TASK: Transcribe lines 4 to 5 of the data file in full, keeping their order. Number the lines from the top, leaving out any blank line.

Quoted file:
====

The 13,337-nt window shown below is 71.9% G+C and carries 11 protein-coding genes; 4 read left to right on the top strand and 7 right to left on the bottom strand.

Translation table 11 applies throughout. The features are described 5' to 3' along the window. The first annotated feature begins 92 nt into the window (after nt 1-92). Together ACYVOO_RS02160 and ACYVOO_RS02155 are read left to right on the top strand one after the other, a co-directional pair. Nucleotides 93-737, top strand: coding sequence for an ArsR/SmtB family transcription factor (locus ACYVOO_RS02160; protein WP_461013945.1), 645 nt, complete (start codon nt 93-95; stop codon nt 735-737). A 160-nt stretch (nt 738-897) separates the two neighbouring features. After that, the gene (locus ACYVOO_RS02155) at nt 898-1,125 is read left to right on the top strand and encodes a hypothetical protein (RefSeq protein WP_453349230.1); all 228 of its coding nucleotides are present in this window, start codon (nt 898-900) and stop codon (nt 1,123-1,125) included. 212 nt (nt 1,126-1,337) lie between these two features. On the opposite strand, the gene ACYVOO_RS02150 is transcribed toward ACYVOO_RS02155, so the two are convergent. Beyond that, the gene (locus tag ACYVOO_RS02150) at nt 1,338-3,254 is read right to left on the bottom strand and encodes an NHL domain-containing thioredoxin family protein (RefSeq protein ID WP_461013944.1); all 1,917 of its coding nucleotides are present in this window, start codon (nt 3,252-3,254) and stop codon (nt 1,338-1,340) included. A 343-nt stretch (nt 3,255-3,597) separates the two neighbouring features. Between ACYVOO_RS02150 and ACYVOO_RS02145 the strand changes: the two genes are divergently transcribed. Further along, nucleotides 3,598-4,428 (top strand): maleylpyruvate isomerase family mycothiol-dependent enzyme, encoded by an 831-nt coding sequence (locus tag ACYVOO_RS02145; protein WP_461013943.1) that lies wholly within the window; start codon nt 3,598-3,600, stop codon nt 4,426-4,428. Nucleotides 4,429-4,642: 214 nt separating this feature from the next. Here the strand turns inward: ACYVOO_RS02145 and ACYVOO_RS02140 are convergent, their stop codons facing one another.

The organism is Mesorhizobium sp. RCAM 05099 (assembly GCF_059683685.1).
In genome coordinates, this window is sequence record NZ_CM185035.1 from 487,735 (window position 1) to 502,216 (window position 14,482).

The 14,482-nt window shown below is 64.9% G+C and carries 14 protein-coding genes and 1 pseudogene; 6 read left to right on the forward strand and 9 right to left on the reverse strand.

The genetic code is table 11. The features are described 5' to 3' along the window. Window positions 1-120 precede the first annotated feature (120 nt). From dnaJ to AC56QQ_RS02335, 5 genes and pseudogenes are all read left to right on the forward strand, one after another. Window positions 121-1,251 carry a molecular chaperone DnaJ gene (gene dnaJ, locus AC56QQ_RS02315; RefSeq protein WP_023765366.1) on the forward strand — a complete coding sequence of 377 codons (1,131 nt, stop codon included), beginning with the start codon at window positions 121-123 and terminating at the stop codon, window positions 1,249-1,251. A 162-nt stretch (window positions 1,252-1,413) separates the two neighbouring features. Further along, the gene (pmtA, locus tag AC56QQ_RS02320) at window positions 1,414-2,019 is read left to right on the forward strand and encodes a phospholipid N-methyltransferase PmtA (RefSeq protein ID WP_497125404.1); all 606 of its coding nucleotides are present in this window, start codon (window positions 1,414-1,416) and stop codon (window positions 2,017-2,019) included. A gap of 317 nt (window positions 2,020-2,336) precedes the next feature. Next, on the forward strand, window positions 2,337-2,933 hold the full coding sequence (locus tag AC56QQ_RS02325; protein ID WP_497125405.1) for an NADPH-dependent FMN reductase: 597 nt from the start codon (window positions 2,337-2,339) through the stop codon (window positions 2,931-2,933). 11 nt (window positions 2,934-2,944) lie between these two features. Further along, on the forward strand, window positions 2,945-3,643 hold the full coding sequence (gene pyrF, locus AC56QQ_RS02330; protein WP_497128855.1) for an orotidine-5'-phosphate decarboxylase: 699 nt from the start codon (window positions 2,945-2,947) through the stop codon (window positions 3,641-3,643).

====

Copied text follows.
In genome coordinates, this window is sequence record NZ_CM185035.1 from 487,735 (window position 1) to 502,216 (window position 14,482).

The 14,482-nt window shown below is 64.9% G+C and carries 14 protein-coding genes and 1 pseudogene; 6 read left to right on the forward strand and 9 right to left on the reverse strand.